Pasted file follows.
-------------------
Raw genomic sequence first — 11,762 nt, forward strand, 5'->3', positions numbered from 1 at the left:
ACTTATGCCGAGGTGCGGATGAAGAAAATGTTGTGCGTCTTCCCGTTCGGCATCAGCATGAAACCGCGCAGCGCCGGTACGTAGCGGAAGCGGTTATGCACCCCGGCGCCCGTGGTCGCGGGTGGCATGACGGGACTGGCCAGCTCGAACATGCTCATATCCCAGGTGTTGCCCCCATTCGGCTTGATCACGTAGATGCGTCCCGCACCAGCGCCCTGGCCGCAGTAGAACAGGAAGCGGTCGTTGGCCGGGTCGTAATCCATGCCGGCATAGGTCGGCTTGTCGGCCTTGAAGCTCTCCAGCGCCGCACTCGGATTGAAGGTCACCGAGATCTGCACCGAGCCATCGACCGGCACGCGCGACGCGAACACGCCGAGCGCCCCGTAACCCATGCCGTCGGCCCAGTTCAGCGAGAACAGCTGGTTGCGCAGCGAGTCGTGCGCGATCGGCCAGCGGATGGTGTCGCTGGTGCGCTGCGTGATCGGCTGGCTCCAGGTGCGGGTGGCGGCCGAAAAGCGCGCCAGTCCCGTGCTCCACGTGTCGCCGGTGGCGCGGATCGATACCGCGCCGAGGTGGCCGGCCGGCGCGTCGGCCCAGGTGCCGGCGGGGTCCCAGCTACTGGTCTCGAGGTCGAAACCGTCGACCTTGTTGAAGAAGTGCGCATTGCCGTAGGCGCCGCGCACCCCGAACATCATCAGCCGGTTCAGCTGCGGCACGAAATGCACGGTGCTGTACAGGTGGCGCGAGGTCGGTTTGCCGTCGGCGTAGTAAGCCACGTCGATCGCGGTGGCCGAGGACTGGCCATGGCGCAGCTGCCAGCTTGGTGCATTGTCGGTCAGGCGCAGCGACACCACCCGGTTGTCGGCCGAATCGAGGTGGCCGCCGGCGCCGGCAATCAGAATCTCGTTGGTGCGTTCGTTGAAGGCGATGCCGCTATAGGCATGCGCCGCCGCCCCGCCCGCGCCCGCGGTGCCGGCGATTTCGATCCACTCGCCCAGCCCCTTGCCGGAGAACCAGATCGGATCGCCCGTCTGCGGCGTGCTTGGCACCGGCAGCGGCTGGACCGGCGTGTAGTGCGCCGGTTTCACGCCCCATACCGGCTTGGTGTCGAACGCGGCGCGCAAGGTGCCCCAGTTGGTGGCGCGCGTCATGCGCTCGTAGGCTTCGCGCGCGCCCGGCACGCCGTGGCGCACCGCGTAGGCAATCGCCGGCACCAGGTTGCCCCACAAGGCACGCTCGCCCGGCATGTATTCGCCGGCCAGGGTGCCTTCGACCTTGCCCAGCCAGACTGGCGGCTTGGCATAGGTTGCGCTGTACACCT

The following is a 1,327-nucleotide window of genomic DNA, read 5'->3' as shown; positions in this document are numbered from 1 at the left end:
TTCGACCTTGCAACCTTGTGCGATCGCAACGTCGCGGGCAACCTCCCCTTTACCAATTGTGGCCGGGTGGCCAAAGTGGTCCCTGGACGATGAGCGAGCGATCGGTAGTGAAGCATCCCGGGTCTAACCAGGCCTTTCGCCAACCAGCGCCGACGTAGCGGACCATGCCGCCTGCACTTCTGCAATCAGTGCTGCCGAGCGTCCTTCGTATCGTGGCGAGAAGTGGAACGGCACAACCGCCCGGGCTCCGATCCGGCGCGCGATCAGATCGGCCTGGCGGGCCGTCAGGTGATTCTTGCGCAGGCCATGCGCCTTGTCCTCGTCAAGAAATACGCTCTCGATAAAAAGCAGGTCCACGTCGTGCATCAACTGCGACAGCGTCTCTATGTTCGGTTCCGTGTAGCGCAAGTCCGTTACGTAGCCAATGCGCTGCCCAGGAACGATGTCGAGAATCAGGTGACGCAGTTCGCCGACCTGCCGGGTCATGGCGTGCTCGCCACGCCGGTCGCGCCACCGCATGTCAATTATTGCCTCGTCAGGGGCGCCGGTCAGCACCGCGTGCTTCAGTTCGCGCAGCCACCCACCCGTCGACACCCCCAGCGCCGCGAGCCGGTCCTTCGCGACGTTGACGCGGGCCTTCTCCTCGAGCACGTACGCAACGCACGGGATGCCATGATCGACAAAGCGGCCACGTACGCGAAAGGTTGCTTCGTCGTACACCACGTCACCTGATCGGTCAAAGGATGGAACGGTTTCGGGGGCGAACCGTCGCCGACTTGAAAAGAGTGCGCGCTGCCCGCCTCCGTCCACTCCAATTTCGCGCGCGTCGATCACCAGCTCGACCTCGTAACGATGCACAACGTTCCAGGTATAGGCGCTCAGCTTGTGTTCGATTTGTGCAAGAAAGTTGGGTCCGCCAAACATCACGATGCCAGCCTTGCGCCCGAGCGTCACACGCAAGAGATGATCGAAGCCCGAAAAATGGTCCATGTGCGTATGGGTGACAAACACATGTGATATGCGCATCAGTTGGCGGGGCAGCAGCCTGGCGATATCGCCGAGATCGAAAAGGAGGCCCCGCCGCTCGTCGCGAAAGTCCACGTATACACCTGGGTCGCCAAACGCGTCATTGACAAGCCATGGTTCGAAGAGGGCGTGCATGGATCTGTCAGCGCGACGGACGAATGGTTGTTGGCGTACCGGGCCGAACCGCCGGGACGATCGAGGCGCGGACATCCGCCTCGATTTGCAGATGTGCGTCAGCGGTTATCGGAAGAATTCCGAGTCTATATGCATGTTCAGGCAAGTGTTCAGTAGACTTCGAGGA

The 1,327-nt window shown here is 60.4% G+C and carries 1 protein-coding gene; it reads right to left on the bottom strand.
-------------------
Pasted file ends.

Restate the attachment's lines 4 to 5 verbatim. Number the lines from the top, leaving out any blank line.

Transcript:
TTCGACCTTGCAACCTTGTGCGATCGCAACGTCGCGGGCAACCTCCCCTTTACCAATTGTGGCCGGGTGGCCAAAGTGGTCCCTGGACGATGAGCGAGCGATCGGTAGTGAAGCATCCCGGGTCTAACCAGGCCTTTCGCCAACCAGCGCCGACGTAGCGGACCATGCCGCCTGCACTTCTGCAATCAGTGCTGCCGAGCGTCCTTCGTATCGTGGCGAGAAGTGGAACGGCACAACCGCCCGGGCTCCGATCCGGCGCGCGATCAGATCGGCCTGGCGGGCCGTCAGGTGATTCTTGCGCAGGCCATGCGCCTTGTCCTCGTCAAGAAATACGCTCTCGATAAAAAGCAGGTCCACGTCGTGCATCAACTGCGACAGCGTCTCTATGTTCGGTTCCGTGTAGCGCAAGTCCGTTACGTAGCCAATGCGCTGCCCAGGAACGATGTCGAGAATCAGGTGACGCAGTTCGCCGACCTGCCGGGTCATGGCGTGCTCGCCACGCCGGTCGCGCCACCGCATGTCAATTATTGCCTCGTCAGGGGCGCCGGTCAGCACCGCGTGCTTCAGTTCGCGCAGCCACCCACCCGTCGACACCCCCAGCGCCGCGAGCCGGTCCTTCGCGACGTTGACGCGGGCCTTCTCCTCGAGCACGTACGCAACGCACGGGATGCCATGATCGACAAAGCGGCCACGTACGCGAAAGGTTGCTTCGTCGTACACCACGTCACCTGATCGGTCAAAGGATGGAACGGTTTCGGGGGCGAACCGTCGCCGACTTGAAAAGAGTGCGCGCTGCCCGCCTCCGTCCACTCCAATTTCGCGCGCGTCGATCACCAGCTCGACCTCGTAACGATGCACAACGTTCCAGGTATAGGCGCTCAGCTTGTGTTCGATTTGTGCAAGAAAGTTGGGTCCGCCAAACATCACGATGCCAGCCTTGCGCCCGAGCGTCACACGCAAGAGATGATCGAAGCCCGAAAAATGGTCCATGTGCGTATGGGTGACAAACACATGTGATATGCGCATCAGTTGGCGGGGCAGCAGCCTGGCGATATCGCCGAGATCGAAAAGGAGGCCCCGCCGCTCGTCGCGAAAGTCCACGTATACACCTGGGTCGCCAAACGCGTCATTGACAAGCCATGGTTCGAAGAGGGCGTGCATGGATCTGTCAGCGCGACGGACGAATGGTTGTTGGCGTACCGGGCCGAACCGCCGGGACGATCGAGGCGCGGACATCCGCCTCGATTTGCAGATGTGCGTCAGCGGTTATCGGAAGAATTCCGAGTCTATATGCATGTTCAGGCAAGTGTTCAGTAGACTTCGAGGA

The 1,327-nt window shown here is 60.4% G+C and carries 1 protein-coding gene; it reads right to left on the bottom strand.